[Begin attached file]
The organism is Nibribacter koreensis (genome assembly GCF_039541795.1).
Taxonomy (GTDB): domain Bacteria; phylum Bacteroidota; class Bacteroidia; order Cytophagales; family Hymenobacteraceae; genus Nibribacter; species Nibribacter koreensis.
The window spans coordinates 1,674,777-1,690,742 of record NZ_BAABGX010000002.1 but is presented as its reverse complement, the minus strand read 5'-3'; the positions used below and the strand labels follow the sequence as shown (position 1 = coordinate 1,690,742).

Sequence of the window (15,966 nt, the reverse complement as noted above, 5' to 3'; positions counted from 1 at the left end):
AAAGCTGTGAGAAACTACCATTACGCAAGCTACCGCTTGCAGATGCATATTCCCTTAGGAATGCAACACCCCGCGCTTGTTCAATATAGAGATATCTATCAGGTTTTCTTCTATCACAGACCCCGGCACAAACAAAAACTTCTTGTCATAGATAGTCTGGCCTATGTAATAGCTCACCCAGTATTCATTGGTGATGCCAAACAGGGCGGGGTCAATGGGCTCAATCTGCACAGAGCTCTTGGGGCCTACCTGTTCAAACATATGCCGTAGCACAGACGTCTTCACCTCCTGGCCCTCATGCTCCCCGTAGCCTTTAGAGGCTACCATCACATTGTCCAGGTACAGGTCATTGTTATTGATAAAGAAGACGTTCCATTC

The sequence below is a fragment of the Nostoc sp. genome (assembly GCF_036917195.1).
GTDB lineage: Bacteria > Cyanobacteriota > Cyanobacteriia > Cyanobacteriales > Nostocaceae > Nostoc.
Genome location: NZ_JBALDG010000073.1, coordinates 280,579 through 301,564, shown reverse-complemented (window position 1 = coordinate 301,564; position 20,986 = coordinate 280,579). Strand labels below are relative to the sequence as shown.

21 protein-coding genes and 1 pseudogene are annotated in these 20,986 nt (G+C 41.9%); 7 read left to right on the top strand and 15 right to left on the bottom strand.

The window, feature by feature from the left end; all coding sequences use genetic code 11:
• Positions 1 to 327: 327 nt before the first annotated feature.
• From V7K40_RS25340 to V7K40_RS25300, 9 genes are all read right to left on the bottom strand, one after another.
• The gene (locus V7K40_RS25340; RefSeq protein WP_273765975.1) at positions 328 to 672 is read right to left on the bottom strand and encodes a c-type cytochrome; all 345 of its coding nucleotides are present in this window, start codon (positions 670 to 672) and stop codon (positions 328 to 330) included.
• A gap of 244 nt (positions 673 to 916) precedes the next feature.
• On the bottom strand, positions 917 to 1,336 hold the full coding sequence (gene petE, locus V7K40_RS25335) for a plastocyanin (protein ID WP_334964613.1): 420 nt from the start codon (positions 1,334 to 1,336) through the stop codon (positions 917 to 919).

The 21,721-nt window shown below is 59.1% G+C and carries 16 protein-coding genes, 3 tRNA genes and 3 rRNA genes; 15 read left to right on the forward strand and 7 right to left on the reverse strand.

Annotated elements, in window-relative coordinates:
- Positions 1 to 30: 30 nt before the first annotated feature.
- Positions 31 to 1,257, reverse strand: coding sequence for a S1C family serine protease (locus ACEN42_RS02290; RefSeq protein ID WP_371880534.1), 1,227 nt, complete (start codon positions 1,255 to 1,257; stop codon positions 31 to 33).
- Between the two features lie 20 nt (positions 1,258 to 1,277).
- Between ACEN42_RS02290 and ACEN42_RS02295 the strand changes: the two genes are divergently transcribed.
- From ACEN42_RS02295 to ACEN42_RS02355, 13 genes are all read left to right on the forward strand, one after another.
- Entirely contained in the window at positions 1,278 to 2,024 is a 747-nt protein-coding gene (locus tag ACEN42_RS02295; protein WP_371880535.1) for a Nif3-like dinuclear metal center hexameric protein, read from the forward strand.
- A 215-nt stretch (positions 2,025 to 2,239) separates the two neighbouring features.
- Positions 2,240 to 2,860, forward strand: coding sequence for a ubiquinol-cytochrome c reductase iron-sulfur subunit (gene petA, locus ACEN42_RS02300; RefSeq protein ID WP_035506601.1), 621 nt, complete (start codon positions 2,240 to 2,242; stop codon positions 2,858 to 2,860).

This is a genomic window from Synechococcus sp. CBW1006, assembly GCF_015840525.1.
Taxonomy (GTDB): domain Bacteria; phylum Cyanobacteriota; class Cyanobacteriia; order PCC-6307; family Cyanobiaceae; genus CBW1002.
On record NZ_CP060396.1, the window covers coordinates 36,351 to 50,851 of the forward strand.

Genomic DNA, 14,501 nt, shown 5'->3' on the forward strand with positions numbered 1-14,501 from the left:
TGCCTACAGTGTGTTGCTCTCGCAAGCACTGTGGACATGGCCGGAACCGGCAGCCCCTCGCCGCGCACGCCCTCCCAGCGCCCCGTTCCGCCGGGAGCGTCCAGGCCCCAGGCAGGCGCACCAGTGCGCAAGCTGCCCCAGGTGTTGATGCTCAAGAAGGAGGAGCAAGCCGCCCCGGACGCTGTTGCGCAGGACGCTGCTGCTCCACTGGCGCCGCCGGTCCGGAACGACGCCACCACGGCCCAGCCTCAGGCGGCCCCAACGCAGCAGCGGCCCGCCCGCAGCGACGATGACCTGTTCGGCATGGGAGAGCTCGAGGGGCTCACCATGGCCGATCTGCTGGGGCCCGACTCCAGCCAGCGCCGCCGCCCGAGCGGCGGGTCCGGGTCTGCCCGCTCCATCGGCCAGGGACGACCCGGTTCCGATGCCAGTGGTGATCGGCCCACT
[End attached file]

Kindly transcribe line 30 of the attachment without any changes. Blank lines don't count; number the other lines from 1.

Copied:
TGCCTACAGTGTGTTGCTCTCGCAAGCACTGTGGACATGGCCGGAACCGGCAGCCCCTCGCCGCGCACGCCCTCCCAGCGCCCCGTTCCGCCGGGAGCGTCCAGGCCCCAGGCAGGCGCACCAGTGCGCAAGCTGCCCCAGGTGTTGATGCTCAAGAAGGAGGAGCAAGCCGCCCCGGACGCTGTTGCGCAGGACGCTGCTGCTCCACTGGCGCCGCCGGTCCGGAACGACGCCACCACGGCCCAGCCTCAGGCGGCCCCAACGCAGCAGCGGCCCGCCCGCAGCGACGATGACCTGTTCGGCATGGGAGAGCTCGAGGGGCTCACCATGGCCGATCTGCTGGGGCCCGACTCCAGCCAGCGCCGCCGCCCGAGCGGCGGGTCCGGGTCTGCCCGCTCCATCGGCCAGGGACGACCCGGTTCCGATGCCAGTGGTGATCGGCCCACT